Background: Sport has been identified as one of the 7 best investments for increasing physical activity levels across the life span. Several questions remain on how to effectively utilize youth sport as a strategy for increasing physical activity and improving health in youth. The purpose of this paper is to identify the main research priorities in the areas of youth sport and physical activity for health. Methods: An international expert panel was convened, selected to cover a wide spectrum of topics related to youth sport. The group developed a draft set of potential research priorities, and relevant research was scoped. Through an iterative process, the group reached consensus on the top 10 research priorities. Results: The 10 research priorities were identified related to sport participation rates, physical activity from sport, the contribution of sport to health, and the overall return on investment from youth sport. For each research priority, the current evidence is summarized, key research gaps are noted, and immediate research needs are suggested. Conclusion: The identified research priorities are intended to guide researchers, policymakers, and practitioners to increase the evidence base on which to base the design, delivery, and policies of youth sport programs to deliver health benefits.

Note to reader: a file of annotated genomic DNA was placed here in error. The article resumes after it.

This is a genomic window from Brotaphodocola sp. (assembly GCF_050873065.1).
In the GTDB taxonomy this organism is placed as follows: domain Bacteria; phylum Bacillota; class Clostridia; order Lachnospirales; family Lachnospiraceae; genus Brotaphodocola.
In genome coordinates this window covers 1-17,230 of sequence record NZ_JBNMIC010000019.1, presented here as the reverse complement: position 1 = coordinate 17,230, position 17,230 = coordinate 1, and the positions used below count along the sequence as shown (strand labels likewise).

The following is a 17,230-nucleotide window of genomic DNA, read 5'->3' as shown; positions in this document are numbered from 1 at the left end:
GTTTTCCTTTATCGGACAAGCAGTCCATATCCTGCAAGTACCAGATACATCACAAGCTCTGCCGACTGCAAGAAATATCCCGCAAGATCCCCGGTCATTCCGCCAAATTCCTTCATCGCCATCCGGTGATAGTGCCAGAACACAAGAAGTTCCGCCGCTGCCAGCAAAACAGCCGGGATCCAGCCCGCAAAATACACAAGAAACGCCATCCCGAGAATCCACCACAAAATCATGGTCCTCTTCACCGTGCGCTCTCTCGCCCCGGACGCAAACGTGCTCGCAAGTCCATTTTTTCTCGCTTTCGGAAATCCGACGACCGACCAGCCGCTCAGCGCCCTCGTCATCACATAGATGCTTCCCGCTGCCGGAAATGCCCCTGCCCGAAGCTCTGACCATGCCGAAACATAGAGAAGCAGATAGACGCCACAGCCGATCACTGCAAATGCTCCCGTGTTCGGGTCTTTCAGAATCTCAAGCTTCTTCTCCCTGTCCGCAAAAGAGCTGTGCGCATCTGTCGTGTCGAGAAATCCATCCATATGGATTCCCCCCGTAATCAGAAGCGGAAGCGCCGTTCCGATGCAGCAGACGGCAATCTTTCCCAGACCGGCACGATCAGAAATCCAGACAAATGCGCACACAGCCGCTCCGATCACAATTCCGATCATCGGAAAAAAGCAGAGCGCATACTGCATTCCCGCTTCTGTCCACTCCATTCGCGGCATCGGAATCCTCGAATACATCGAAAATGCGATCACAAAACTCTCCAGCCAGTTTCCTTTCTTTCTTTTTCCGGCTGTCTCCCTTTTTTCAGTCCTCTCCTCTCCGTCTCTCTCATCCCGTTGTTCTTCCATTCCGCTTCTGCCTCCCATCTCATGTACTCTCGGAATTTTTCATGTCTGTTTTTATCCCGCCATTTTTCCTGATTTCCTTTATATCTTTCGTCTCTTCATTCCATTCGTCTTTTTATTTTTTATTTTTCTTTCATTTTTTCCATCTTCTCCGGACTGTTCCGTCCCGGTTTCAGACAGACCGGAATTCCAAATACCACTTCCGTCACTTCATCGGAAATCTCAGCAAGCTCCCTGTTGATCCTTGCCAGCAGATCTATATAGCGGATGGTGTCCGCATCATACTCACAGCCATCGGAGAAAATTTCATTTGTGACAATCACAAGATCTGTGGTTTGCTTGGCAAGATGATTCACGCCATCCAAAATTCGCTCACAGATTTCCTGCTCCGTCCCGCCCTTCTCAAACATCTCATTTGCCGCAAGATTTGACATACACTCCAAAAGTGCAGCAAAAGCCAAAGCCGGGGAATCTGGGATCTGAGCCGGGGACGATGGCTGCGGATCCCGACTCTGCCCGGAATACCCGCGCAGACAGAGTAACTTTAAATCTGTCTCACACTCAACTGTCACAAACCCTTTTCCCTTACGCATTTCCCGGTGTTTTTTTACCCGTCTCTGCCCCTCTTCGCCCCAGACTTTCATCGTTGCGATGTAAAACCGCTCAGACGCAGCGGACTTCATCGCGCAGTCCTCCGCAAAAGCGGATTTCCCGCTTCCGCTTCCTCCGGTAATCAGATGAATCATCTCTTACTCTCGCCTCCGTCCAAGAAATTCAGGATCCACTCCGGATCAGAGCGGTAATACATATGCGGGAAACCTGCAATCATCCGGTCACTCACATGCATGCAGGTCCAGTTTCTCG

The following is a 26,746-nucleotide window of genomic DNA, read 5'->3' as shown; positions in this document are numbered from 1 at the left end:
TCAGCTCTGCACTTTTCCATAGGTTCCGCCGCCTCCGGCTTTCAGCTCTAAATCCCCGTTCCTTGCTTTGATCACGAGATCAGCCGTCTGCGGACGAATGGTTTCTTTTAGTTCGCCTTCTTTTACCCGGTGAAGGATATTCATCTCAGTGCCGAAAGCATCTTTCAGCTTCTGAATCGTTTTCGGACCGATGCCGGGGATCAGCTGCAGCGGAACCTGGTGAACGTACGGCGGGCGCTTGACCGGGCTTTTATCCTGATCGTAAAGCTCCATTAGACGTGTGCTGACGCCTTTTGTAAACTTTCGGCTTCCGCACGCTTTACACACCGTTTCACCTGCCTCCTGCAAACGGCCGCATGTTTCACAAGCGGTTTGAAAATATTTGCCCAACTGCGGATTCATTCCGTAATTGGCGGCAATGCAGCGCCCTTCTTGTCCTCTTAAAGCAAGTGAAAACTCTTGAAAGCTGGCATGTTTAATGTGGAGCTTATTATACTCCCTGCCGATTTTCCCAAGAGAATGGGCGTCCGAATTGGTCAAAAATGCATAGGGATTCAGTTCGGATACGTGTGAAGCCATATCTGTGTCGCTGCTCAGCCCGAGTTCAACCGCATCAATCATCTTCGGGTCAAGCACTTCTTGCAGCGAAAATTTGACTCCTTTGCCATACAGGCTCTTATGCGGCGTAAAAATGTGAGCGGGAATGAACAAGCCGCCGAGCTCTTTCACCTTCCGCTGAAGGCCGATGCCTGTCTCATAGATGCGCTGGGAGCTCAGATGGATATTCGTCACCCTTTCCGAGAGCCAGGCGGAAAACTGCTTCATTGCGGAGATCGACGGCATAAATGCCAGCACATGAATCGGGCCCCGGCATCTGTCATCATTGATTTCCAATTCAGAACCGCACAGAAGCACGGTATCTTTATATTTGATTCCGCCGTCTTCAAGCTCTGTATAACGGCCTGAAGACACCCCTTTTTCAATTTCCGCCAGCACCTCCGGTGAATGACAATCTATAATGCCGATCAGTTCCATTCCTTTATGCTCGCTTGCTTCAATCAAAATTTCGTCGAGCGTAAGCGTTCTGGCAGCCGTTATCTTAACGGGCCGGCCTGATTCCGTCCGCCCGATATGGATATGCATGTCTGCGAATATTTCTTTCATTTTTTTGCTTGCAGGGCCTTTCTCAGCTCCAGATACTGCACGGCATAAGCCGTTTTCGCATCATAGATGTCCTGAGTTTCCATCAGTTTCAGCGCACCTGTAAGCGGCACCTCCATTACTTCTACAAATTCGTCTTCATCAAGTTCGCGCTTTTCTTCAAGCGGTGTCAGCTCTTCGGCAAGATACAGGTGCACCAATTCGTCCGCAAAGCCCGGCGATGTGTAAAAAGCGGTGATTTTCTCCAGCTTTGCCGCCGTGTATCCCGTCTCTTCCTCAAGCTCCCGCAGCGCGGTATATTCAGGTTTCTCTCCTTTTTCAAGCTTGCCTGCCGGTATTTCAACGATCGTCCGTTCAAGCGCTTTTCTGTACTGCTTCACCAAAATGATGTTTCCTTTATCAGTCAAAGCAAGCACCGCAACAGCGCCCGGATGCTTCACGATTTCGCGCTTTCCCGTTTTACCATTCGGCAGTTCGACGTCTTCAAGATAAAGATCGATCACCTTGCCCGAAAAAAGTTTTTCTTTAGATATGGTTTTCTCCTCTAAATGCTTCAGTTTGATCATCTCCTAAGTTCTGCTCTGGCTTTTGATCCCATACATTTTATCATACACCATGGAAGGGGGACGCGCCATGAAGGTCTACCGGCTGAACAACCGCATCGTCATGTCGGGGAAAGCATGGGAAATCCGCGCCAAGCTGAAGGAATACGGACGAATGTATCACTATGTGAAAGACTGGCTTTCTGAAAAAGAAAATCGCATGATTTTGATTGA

Dagmar Linnhoff, Shahab Alizadeh, Nina Schaffert and Klaus Mattes